The results of mediation analysis suggested that the specific effect of ketamine on suicidal ideation also was positively related to pro-cognitive effect. In addition, the present results showed ketamine’s specific decrease in suicidal ideation was larger in individuals with greater processing speed at baseline. In a randomized controlled trial of a single infusion of ketamine, Price et al. reported patients with higher severity of baseline suicidal cognition manifest greater anti-suicide effects, which were partly mediated by a decrease in non-suicide-related depressive symptom (11).

In a naturalistic follow-up study of participants with suicidal ideation found that better cognitive flexibility, assessed by the Wisconsin Card Sorting Test which also reflected executive function, predicted less suicidal ideation after 6 months (39). Our previous clinical study found early increase in levels of kynurenic acid, an NMDA receptor agonist leading to neuroprotection by elevation of extracellular glutamate, could predict anti-suicide response following six infusions of ketamine treatment (40). This is partially supported that patients who have a higher intrinsic “restorative” capacity of neuronal plasticity may be more likely to benefit from ketamine.

In addition, the neuromechanism of ketamine on brain may be involved in the relationship between its pro-cognitive effects and anti-suicide as well as antidepressant effects. Ketamine as an NMDA receptor agonist has a unique mechanism of action involving glutamate modulation via increased NMDA and α-amino- 3-hydroxy-5-methyl-4-isoxazolepropionic acid (AMPA) receptor throughput, leading to potentiation of BDNF and mechanistic target of rapamycin (mTOR) signaling pathways, and these finally contribute to the augmented synaptogenesis and synapse stabilization (41, 42). Ketamine’s glutamatergic modulation of numerous brain regions and neural circuits, as shown in neuroimaging studies, was considered to involve in its antidepressant and anti-suicide action, and also pro-cognitive effect (4346). The prefrontal cortex (PFC) global connectivity could be normalized in responders and the extent of the PFC global connectivity increase was associated with response after a single dose of ketamine (43, 44). Another study found increased hippocampal volumes and decreased nucleus accumbens volumes 24 h post-single dose of ketamine (45). Our previous study also showed increased volumes of the left amygdale and the right hippocampus after six infusions of ketamine (46). These brain regions and neural circuits correlated to ketamine’s treating response also involve hot and cold cognitive functions in patients with MDD, as mentioned in the previous study (36). Herein, we propose that ketamine’s antidepressant effects are mediated, in part, by targeting neural circuits that subserve the relevant to cognitive processing and emotional processing (35). It stands to reason that given ketamine’s known effect on neural structures and functions, its anti-suicide effects may be in part via pro-cognitive effects. The results from this study provide some clues for future work aimed to understand the neural mechanism for the effect of ketamine on suicidal ideation, and these evidences augmented with neuroimaging would be an important pathway for future work.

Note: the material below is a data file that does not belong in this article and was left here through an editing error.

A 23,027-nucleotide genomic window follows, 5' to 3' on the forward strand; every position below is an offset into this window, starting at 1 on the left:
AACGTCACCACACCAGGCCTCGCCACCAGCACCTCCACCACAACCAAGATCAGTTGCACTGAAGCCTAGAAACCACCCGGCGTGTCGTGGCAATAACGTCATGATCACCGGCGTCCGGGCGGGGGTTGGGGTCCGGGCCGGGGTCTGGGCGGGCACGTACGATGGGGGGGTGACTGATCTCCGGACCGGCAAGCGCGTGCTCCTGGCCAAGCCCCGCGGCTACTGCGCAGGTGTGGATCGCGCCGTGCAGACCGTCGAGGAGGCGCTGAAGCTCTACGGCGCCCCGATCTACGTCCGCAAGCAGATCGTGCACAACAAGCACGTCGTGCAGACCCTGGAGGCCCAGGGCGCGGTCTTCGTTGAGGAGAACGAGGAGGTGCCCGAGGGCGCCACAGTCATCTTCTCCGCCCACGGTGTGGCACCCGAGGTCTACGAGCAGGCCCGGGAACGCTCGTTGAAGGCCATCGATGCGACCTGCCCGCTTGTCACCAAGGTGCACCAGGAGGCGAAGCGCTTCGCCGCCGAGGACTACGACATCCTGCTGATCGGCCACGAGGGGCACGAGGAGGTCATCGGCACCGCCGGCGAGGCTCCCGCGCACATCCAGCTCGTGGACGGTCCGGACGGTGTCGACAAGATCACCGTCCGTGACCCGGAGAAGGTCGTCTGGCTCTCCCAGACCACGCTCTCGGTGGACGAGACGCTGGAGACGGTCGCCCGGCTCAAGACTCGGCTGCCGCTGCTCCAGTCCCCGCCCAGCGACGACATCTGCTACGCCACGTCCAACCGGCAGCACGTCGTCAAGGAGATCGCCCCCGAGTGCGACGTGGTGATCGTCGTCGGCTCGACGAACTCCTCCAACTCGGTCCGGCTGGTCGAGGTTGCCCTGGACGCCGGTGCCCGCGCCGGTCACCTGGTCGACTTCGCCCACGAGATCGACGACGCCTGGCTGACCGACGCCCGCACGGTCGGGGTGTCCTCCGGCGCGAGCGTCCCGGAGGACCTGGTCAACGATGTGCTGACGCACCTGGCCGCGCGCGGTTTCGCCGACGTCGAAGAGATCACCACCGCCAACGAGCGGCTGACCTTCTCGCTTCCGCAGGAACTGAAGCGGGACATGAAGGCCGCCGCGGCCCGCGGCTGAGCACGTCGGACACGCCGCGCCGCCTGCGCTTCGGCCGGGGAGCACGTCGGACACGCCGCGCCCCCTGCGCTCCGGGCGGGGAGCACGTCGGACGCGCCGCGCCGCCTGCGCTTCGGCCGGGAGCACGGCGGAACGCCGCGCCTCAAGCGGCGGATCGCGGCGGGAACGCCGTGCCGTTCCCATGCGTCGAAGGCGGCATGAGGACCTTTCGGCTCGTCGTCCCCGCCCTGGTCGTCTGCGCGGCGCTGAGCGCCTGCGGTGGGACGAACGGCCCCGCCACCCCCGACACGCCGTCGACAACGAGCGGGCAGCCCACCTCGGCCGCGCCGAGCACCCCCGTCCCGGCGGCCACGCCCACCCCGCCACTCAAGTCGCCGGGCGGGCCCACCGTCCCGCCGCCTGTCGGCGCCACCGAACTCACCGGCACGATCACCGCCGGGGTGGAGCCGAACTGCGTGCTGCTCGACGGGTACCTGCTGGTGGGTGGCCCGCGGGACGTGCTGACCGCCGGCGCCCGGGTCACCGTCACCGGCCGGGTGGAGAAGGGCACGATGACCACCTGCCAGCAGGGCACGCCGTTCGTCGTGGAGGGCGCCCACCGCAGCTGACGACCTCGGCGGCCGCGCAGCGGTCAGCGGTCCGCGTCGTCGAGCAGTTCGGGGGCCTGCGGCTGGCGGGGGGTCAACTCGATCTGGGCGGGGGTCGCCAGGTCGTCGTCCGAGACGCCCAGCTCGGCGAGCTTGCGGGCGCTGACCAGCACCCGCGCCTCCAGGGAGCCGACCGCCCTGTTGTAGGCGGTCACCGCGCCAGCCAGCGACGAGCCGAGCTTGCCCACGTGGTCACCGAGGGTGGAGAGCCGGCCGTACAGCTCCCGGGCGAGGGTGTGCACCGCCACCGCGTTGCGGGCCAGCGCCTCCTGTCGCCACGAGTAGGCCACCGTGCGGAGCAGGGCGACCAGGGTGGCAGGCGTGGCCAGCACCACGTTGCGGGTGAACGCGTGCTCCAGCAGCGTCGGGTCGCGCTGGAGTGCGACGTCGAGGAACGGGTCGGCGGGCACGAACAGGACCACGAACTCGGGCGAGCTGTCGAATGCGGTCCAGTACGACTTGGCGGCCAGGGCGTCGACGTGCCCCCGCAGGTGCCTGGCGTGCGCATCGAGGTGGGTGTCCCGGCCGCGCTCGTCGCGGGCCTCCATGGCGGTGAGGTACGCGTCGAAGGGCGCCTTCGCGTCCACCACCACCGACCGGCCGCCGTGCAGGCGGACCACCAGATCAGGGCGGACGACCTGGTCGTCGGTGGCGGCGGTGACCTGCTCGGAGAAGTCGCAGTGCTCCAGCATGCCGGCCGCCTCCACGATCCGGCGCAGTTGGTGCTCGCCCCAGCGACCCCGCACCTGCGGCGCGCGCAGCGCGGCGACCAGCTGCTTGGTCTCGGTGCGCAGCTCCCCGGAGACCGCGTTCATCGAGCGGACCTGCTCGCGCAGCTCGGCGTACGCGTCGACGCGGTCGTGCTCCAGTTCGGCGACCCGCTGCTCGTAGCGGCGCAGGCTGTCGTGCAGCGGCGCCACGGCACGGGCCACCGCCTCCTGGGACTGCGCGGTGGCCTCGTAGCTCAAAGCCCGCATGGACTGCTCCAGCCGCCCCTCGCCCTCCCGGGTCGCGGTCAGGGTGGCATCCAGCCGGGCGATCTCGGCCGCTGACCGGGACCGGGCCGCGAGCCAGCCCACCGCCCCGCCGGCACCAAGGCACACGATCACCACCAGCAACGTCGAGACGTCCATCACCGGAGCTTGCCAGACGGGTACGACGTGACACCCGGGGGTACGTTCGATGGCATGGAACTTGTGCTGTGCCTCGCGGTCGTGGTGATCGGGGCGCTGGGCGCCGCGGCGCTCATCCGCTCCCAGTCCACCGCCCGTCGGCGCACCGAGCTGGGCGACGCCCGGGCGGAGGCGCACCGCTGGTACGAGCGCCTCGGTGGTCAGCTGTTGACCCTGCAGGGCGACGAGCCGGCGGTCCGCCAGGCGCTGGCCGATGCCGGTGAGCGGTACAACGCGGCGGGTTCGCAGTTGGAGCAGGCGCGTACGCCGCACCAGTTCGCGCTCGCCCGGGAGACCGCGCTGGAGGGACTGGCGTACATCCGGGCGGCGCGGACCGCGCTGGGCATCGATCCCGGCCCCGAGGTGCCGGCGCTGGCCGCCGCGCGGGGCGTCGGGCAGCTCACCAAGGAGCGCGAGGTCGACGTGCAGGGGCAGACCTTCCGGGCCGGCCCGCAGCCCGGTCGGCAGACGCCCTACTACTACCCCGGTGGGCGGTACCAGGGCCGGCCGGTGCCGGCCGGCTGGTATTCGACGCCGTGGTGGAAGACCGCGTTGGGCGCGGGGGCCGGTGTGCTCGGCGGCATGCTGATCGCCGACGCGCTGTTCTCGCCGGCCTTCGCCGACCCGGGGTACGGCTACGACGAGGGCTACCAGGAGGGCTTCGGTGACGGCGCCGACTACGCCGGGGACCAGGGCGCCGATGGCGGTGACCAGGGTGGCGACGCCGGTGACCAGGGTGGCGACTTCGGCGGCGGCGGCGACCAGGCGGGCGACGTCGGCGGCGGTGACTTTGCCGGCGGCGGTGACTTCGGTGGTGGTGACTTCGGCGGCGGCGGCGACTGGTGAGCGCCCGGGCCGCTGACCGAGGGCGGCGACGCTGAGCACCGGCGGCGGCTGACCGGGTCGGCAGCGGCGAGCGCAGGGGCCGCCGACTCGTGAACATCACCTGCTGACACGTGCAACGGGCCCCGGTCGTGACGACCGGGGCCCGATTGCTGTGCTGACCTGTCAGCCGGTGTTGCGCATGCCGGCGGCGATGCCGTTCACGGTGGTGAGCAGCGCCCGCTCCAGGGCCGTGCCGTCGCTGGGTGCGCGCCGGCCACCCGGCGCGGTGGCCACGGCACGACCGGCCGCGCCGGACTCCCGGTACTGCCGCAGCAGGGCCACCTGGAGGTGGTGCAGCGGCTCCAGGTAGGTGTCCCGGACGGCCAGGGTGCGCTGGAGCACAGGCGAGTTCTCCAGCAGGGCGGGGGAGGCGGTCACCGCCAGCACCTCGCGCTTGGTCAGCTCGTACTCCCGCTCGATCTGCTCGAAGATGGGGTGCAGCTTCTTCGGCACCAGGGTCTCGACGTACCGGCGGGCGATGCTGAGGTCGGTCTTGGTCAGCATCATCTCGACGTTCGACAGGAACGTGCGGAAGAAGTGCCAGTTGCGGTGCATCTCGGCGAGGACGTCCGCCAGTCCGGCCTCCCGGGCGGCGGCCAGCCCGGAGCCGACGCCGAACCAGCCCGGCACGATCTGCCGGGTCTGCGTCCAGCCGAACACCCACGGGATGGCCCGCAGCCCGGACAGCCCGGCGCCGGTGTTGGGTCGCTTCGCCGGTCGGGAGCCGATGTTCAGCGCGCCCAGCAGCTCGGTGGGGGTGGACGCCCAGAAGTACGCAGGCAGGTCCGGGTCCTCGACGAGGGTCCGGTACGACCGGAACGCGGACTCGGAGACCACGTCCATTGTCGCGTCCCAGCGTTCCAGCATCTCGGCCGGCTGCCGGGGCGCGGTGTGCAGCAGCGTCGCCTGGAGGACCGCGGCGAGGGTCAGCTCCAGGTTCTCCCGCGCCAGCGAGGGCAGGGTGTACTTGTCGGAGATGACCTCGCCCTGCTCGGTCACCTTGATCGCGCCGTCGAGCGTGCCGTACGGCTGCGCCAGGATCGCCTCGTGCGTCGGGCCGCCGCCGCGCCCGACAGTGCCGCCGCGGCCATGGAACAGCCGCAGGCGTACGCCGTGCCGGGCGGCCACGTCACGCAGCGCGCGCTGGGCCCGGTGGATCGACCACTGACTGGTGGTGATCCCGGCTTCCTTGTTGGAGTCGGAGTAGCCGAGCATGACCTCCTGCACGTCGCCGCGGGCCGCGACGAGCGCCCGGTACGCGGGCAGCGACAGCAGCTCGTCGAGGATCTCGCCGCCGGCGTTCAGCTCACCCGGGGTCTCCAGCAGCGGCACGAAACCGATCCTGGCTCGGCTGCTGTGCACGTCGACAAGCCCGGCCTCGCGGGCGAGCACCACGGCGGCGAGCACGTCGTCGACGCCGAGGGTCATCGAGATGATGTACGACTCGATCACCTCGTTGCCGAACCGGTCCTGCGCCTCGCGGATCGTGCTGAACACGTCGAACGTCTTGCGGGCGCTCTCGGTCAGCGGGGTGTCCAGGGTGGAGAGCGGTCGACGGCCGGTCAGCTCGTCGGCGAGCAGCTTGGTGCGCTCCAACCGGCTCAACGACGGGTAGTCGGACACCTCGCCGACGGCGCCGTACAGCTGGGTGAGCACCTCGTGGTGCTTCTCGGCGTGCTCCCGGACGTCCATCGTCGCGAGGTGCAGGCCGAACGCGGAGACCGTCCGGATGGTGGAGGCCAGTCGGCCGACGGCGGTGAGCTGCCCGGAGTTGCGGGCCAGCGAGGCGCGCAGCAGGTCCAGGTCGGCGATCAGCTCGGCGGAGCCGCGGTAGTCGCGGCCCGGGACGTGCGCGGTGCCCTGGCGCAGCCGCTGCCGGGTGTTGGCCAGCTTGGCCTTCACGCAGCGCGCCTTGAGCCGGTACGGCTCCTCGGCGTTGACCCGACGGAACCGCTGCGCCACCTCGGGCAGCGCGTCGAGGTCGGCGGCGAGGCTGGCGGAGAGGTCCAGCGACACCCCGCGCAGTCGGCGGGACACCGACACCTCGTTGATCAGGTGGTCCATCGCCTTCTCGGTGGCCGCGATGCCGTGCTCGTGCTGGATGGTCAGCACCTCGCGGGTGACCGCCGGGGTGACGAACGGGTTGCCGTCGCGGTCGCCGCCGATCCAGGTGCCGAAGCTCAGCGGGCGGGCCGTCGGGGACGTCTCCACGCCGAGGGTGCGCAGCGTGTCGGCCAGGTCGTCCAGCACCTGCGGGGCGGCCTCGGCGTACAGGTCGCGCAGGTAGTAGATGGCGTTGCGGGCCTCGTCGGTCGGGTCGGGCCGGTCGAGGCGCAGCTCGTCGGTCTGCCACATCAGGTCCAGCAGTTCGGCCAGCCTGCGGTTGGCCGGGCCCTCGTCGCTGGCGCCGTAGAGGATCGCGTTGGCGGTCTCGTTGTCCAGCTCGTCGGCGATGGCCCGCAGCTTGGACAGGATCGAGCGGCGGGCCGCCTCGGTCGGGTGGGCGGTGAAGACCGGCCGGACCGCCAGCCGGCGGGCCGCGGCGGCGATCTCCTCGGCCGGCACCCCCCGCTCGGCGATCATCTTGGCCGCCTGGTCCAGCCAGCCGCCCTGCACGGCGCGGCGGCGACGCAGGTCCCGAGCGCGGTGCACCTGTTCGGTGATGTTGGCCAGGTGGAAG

The present findings should be considered the following limitations. First, the results were obtained from a single arm open label study without a control arm. This may introduce expectation bias both to assessments from the clinician and patients. Second, several lines of evidence suggested that executive function, particularly the decision-making was related to suicidality. Decision-making performance was measured usually using the Iowa Gambling Task (IGT), and poorly performed by patients with current or history of suicide attempt/ideation was observed compared with the healthy controls (28, 29). This study only assessed four cognitive domains, although the Category Fluency test, Trail Making A test, and BACS could well reflect the executive function, lack of decision-making tasks was a significant limitation to describe a complete association between cognition and suicidal ideation. This limitation led to an incomplete relationship between cognitive function and anti-suicide effects of ketamine. Third, patients with severe suicidal ideation or suicidal behavior were excluded for safety reason, therefore, making it difficult to generalize present results to that population. Thus, our findings should not be extrapolated to outcomes of suicidal behavior, particularly attempted or completed suicide. Fourth, all subjects were taking their prior prescribed medications, including benzodiazepine, lithium, and antipsychotics, which may moderate changes in cognition. While changes to medication were not permissible during the study, the effect of psychiatric medication could confuse the observed outcomes. Therefore, the current findings could not be extrapolated to medication-free patients. An additional limitation is we were looking at reduction in suicidal ideations future studies should be looking at reductions in suicide and we do not know if reductions in suicidal ideations would necessarily predict reduction in suicide.